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Aussie Lawmakers Debate Laws for Boycotters of Gay Weddings

If same-sex marriage is legalized in Australia, some opponents of marriage equality want to make it easier for businesses to refuse services to gay couples.

by Associated Press /
Malcolm TurnbullAndrew Harnik / AP

CANBERRA, Australia — Australian lawmakers who fear a national survey will reveal that most voters want marriage equality are moving to wind back anti-discrimination laws to reduce barriers for people who would boycott gay weddings.

Almost 80 percent of Australia's registered voters have responded to a government-commissioned two-month postal survey on whether Parliament should lift the country's prohibition on same-sex marriage. Opinions polls show that most Australians support gay marriage.

The survey results will be announced on Wednesday, but debate is intensifying on whether Australians who would refuse to provide gay weddings with a celebrant, venue, flowers or a cake should have added protection against anti-discrimination laws.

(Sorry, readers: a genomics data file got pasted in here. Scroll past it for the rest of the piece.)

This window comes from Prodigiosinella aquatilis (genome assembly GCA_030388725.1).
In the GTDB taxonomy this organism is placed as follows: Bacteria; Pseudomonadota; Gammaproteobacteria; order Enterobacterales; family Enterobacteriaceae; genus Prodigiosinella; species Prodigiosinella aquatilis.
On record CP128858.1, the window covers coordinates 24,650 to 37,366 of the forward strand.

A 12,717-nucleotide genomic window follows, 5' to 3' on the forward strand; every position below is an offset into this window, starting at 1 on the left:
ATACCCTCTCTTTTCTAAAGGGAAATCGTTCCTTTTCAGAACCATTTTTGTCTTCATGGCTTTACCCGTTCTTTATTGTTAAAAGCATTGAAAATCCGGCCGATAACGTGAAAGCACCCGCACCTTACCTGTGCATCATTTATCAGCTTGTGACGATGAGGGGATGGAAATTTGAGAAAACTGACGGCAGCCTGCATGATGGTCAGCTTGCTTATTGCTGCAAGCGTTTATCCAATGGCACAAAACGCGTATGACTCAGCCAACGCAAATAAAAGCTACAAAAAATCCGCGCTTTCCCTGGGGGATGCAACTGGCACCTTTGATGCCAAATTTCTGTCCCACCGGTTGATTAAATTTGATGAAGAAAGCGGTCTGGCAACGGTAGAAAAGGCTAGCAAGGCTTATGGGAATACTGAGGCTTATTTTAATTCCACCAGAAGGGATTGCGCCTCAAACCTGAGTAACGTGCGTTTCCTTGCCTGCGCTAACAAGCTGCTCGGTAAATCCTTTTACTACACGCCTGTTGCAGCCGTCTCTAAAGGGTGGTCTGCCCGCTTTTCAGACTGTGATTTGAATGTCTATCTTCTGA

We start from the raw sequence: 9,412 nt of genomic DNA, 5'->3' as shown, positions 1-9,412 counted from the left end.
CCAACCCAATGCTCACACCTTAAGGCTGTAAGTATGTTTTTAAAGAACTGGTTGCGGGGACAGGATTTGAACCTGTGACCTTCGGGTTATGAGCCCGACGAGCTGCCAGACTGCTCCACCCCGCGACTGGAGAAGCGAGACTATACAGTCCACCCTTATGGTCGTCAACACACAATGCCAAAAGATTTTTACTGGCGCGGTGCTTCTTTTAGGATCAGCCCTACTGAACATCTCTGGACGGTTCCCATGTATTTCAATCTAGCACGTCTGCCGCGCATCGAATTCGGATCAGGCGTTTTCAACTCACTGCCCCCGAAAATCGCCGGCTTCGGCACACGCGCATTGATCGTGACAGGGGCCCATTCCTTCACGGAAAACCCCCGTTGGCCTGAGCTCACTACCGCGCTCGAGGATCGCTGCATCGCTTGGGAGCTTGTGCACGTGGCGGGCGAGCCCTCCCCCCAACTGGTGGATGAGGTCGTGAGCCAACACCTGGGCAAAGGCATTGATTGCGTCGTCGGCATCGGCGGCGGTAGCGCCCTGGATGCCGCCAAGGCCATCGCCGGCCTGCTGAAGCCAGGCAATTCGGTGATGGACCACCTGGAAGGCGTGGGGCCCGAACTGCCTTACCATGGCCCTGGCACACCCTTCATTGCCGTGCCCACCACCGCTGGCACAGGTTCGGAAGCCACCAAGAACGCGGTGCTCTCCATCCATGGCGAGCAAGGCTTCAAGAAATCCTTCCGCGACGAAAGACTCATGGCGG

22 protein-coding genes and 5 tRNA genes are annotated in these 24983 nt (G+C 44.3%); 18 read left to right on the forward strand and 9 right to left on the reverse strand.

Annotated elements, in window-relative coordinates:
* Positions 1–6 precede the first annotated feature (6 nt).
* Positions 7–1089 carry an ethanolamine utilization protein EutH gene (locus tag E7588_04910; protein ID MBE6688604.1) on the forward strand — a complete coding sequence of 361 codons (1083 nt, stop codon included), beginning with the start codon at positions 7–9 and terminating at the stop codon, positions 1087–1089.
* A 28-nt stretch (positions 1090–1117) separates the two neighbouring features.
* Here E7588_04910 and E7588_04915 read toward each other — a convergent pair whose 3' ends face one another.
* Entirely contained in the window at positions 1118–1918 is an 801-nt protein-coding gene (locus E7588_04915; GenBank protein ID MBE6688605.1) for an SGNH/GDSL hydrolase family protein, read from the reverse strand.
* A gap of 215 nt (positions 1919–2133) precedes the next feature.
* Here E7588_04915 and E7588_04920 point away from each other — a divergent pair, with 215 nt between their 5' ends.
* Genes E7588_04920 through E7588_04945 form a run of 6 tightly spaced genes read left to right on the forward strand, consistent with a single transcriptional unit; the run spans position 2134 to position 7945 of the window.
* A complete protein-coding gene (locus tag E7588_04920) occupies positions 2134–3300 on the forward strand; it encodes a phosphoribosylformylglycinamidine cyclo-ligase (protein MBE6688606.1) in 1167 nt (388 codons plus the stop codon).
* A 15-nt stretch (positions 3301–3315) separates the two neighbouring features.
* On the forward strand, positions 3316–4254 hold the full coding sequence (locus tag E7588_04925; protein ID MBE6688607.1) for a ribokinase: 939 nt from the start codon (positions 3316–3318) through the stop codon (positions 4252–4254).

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Several government lawmakers on Monday released a draft gay marriage bill that critics argue would diminish current protections for gays against discrimination on the grounds of sexuality.

Prime Minister Malcolm Turnbull, a gay marriage advocate, on Tuesday ruled out downgrading anti-discrimination laws.

"The government does not, would not countenance making legal discrimination that is illegal," Turnbull told reporters.

Turnbull has endorsed a bill that would allow churches to refuse to officiate same-sex marriages.

But same-sex marriage opponents within his government have proposed an alternative bill that would extend that exemption from churches to businesses and individuals with a "religious or conscientious belief."

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While businesses would be able to boycott gay marriages, they would otherwise have to comply with existing anti-discrimination laws. Proponent Sen. James Paterson said businesses could not advertise: "No gays allowed."

Attorney General George Brandis, a marriage equality advocate, rejected exempting gay marriage from anti-discrimination laws.

"If it's legally and morally wrong to discriminate against one gay person, I don't know how it becomes right to discriminate against two," Brandis said.

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